You may need many users to help integrate and implement all systems during the initial installation, but many of those users will not need access on an ongoing basis. The ongoing number of users should be limited to internal and external experts that need to modify, verify, or manage the SIEM.
Some users may only need to verify proper data feeds and may only need a basic level of read-only access on an ongoing basis. Others may need to adjust alerts or modify algorithms within the SIEM and require a higher level of access (see Access below). As with the number of users, specific-access users should be evaluated carefully at the beginning and verified on a periodic basis (quarterly, annually, etc.).
Users should also be carefully trained for the level at which they will be expected to operate. Heavy training should be done initially to ensure a proper setup of the SIEM, but should be refreshed periodically to learn about new features of the SIEM or to understand the types of alerts being generated by AI/ML algorithms.
SIEMs can be established in three ways:
- Installed on servers, VMs, or containers in the local data center
- Installed on cloud servers, VMs, or containers
- Contracted with a SIEM service provider (to whom you send data)
Regardless of the choice, misconfigurations can wreck the SIEM capabilities and security. With outsourcing, the configuration headaches can sometimes be transferred to the service provider, but in your own data centers, the responsibilities fall on your team.
You need to lock down the environment hosting the SIEM software as you would any other critical corporate function such as Active Directory or Domain Name Service (DNS). If a malicious actor can gain access to your local machines, they can likely affect the flow of data into and alerts out from the SIEM, which would disrupt security processes.
You also need to check the configurations on your SIEM program. Just as you checked the default settings, you should also double-check the settings you intentionally changed. Did you change them correctly to meet your needs? You need to verify these settings before going live.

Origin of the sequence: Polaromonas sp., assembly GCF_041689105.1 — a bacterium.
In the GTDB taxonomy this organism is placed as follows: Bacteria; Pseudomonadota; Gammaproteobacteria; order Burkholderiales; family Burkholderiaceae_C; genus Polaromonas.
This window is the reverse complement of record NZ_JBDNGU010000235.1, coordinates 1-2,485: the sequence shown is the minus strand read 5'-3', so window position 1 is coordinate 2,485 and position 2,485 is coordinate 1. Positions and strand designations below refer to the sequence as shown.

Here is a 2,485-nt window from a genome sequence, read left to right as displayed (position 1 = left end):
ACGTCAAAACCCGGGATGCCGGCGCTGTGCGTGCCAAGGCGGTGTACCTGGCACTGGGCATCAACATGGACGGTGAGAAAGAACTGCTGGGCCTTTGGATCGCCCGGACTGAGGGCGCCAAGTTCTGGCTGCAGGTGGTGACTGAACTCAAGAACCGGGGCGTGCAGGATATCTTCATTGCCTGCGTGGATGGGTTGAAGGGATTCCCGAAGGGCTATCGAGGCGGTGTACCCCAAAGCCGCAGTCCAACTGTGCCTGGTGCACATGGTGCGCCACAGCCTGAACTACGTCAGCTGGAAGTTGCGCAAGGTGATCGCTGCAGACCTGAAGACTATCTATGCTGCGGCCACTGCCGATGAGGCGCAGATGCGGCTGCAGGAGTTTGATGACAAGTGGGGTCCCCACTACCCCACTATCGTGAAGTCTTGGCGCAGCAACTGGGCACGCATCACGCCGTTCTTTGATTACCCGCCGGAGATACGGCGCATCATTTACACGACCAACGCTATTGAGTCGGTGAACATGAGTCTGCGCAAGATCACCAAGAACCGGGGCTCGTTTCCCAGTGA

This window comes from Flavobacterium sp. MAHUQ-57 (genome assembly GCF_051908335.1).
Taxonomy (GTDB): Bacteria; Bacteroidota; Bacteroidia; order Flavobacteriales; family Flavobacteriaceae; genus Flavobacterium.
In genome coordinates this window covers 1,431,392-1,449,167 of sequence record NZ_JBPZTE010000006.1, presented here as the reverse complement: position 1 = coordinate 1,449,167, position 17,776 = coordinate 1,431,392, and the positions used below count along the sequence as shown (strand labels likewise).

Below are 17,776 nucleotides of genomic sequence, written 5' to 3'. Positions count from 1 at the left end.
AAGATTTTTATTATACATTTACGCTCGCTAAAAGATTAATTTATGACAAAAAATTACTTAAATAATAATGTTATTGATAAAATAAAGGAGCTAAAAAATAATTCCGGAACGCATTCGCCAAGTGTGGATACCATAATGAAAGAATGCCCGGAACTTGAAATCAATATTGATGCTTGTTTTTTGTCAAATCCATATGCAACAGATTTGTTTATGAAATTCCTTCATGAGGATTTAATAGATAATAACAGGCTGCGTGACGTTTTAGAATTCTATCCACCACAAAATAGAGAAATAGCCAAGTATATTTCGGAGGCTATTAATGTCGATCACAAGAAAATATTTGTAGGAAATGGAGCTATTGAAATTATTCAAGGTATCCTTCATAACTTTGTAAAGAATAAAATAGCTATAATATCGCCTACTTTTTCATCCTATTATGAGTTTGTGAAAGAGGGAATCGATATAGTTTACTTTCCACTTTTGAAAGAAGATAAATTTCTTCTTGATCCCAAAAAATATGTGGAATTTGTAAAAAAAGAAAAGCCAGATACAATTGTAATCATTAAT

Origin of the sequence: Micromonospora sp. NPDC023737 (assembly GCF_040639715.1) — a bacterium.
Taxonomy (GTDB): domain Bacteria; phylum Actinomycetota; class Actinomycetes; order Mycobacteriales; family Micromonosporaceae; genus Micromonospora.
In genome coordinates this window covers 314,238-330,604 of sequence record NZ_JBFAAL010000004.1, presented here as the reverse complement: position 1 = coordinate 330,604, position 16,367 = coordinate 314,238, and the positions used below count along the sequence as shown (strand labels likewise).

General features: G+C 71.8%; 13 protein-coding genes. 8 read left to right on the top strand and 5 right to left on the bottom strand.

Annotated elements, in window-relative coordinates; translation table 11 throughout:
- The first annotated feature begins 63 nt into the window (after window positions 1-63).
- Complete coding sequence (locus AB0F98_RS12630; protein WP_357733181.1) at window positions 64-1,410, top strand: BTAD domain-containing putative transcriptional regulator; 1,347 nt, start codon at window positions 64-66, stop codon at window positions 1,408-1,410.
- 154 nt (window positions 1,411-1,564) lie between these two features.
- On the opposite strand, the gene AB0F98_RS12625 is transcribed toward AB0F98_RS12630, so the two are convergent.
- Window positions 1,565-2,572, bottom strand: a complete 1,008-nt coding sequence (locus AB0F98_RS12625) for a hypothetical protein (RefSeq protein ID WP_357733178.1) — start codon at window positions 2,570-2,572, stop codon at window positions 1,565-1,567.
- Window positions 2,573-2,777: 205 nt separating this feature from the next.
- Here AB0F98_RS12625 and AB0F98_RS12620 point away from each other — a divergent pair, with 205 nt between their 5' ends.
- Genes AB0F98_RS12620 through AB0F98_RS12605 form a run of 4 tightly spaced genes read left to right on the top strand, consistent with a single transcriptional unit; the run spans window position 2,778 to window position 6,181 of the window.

You also need to continue to check settings. Do those installation settings still suit the business during your checkup two years later? Your business won’t be static, so your SIEM may also need settings adjusted to keep up.
When establishing a SIEM, or any sophisticated software, there will be different possible levels of access. From the basic user account to the highest level of administrator access, each account offers a spectrum of control and access to security settings.
When considering the access for the SIEM, you should pursue the principle of least privilege, zero trust. In order to implement it, you also need to know what levels of access are available with your software.
Once you establish what is available, you need to create a comparison of levels of access: What settings and configurations can be modified at each level of access, and what level of access is appropriate for each type of user? Once determined, the access levels should be periodically reviewed to verify that software updates have not changed any understanding of the underlying software and its permissions.
Also read: Best Privileged Access Management (PAM) Software for 2022
Getting SIEM Right
SIEM’s are amazingly useful tools. They are flexible, powerful, and can offer critical insight into the status of an organization’s infrastructure. However, inadequate implementation can mislead security teams, waste their time chasing false alarms, and miss significant security threats. Using this checklist can be a handy way to systematically review a SIEM’s implementation and settings and avoid trouble later.
Further reading: An Investment Firm Built Its Own SIEM. Here’s How.
Read the original article by Chad Kime in Esecurity Planet here.